Texas Public Policy Foundation

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Texas Public Policy Foundation
Founder(s) James R. Leininger
Established 1989
Focus Texas government
President Brooke Rollins
Executive Director Arlene Wohlgemuth
Staff 37[1]
Budget Revenue: $5,288,989
Expenses: $4,731,140
(FYE December 2014)[2]
Coordinates 30°16′15″N 97°44′29″W / 30.2709°N 97.74129°W / 30.2709; -97.74129Coordinates: 30°16′15″N 97°44′29″W / 30.2709°N 97.74129°W / 30.2709; -97.74129
Address 901 Congress Avenue
Austin, TX 78701
Website www.texaspolicy.com

The Texas Public Policy Foundation (TPPF) is a conservative think tank based in Austin, Texas. It is a member of the State Policy Network, a network of free-market oriented think tanks.

The stated mission of TPPF is "to promote and defend liberty, personal responsibility, and free enterprise in Texas and the nation by educating and affecting policymakers and the Texas public policy debate with academically sound research and outreach."[3] TPPF notes that its guiding principles are "individual liberty, personal responsibility, private property rights, free markets and limited government".[4]


TPPF was initially founded and funded in 1989 by James R. Leininger, a physician, businessman and conservative activist from San Antonio, Texas. Today, the Foundation's board of directors includes thirteen individuals.[5] Originally based in San Antonio, the organization was relocated in 2003 to Austin, Texas to be near the state capitol. In February 2015, TPPF moved into a new $20-million building two blocks from the Texas Capitol.[1]


TPPF is organized into nine issue-area centers and a litigation arm:

  • American Future (litigation)
  • Economic Freedom
  • Education Freedom
  • Effective Justice
    • This center is sponsoring the Right on Crime initiative, an effort to reduce crime, restore victims, and replace mass incarceration with more cost-effective and humane sentencing and criminal punishment.[6][7]
  • Energy & Environment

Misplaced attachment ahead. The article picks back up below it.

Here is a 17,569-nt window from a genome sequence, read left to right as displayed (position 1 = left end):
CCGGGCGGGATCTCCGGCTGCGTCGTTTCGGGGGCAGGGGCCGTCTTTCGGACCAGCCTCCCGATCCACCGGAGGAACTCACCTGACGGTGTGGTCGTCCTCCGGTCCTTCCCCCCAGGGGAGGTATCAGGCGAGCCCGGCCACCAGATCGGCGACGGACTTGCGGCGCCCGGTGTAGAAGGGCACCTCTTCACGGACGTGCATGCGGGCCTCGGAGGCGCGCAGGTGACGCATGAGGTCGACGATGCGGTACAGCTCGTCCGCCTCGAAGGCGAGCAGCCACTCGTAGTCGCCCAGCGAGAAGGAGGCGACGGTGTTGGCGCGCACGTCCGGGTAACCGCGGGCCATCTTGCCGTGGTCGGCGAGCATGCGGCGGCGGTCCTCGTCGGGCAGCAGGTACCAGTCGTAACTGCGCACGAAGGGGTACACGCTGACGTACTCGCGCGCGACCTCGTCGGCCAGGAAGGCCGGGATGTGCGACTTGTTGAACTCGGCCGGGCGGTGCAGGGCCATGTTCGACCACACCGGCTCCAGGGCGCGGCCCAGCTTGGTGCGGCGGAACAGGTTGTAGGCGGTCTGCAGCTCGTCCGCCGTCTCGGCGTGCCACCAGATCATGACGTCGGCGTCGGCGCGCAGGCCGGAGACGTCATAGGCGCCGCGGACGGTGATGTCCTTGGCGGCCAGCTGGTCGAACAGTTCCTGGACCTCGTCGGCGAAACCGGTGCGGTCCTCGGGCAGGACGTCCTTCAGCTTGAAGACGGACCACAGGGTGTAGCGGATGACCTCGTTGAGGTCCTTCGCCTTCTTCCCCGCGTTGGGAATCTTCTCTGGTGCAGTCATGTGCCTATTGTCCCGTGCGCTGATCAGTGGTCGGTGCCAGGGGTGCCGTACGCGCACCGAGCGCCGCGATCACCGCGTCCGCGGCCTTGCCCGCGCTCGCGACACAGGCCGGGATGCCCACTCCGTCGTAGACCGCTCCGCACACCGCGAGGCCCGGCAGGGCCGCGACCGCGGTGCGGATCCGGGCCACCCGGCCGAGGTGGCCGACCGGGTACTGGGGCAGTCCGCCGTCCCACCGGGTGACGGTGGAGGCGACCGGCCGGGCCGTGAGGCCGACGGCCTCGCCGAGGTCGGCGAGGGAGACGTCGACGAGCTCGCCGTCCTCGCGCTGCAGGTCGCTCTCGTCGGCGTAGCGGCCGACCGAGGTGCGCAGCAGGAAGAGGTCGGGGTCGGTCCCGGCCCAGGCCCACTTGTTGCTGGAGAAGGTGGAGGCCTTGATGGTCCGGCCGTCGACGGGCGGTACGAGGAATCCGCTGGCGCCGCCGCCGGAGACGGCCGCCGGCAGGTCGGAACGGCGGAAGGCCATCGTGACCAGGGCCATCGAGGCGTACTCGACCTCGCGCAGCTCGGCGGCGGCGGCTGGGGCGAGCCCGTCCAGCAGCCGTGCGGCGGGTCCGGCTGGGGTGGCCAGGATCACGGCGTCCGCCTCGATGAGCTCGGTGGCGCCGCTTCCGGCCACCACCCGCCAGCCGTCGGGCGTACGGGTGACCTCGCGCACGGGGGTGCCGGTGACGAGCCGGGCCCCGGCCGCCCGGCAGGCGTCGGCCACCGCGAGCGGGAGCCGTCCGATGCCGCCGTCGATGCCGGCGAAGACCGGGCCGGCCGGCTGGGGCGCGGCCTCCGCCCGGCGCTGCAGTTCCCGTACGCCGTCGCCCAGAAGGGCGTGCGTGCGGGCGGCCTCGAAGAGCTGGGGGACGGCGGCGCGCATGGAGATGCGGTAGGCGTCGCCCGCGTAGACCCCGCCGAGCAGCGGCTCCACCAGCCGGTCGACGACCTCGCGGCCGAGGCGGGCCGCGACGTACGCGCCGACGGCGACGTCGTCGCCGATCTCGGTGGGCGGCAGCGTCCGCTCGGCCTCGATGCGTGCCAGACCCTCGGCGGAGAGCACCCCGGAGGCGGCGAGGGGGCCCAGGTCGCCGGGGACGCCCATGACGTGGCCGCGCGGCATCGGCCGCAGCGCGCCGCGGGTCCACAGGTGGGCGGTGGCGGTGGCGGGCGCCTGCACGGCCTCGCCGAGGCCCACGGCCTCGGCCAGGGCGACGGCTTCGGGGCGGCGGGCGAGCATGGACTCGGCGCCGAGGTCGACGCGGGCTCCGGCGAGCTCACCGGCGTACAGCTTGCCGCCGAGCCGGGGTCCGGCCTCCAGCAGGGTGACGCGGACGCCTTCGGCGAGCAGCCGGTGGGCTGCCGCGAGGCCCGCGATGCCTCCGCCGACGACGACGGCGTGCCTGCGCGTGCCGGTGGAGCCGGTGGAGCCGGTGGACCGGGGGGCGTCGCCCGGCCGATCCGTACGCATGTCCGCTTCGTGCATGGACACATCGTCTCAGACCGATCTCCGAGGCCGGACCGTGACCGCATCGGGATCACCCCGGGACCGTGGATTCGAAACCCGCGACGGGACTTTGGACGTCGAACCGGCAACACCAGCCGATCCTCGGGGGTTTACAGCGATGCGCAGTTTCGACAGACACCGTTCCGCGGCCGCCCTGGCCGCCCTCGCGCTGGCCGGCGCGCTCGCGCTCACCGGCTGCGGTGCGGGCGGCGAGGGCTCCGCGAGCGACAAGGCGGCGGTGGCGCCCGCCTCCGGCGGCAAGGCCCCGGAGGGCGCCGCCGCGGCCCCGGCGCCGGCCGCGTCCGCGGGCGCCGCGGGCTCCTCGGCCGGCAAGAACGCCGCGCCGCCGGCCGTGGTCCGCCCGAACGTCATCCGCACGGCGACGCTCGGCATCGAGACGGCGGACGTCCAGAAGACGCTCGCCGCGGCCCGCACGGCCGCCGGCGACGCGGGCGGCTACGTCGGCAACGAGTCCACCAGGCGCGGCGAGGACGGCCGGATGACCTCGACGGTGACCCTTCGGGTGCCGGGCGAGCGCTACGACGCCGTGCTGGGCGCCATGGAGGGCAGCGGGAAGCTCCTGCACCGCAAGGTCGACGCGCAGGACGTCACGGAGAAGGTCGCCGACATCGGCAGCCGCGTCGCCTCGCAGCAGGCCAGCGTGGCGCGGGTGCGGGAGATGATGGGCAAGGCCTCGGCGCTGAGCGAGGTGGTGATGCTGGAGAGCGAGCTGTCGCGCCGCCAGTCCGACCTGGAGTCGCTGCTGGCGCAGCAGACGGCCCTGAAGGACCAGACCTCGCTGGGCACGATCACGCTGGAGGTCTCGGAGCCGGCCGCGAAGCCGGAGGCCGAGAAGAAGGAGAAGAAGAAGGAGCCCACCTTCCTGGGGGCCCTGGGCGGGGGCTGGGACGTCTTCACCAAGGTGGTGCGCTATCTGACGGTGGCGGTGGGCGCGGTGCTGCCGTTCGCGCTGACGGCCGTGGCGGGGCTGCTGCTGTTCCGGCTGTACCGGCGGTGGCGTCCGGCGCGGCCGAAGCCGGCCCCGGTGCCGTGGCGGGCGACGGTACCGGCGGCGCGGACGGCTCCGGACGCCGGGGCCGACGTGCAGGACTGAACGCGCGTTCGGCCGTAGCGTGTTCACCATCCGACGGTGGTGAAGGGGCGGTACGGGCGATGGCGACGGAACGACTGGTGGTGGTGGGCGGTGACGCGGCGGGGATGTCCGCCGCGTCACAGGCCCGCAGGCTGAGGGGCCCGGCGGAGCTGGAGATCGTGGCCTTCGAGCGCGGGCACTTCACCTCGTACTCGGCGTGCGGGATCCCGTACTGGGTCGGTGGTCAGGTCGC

• Fiscal Policy
  • Health Care
  • Higher Education
  • Local Governance
  • Tenth Amendment

During the year, TPPF hosts monthly policy events ("Policy Primers") covering a range of issues, and an annual conference ("Policy Orientation for the Texas Legislature") that draws about 1,000 attendees.

In 2013, TPPF published The Texas Model: Prosperity in the Lone Star State and Lessons for America.[8] A new edition of the book was published in 2014: [9] TPPF also publishes a quarterly journal titled Veritas.[10]

Notable TPPF staff


  1. ^ a b Satija, Neena (January 7, 2015). "TPPF Building the Foundation of Texas Conservatism". Texas Tribune. Retrieved 10 March 2015. 
  2. ^ "Quickview data". GuideStar.  See also "Charity Rating". Charity Navigator. 
  3. ^ "About". Texas Public Policy Foundation. Retrieved 10 March 2015. 
  4. ^ Quigley, Bernie (March 7, 2014). "Requiem for the Tea Party: Mitch McConnell comes packing". The Hill. Retrieved March 12, 2014. 
  5. ^ "Board of Directors". Texas Public Policy Foundation. Retrieved 10 March 2015. 
  6. ^ Reilly, Ryan J. (March 7, 2014). "Conservative Skepticism About 'Tough On Crime' Policies Gets Its Turn At CPAC". The Huffington Post. Retrieved March 7, 2014. 
  7. ^ Hancock, The Hon. Sen. Loni (February 22, 2014). "Texas an unlikely model for prison reform". The San Francisco Chronicle. Retrieved March 12, 2014. 
  8. ^ Loyola, Mario (January 16, 2013). "The Texas Model". National Review. Retrieved 10 March 2015. 
  9. ^ "The Texas Model: Prosperity in the Lone Star State and Lessons for America 2014 Edition". Retrieved 2015-07-30. 
  10. ^ OCLC 806032908 and 806034290 (print and on-line versions)

External links[edit]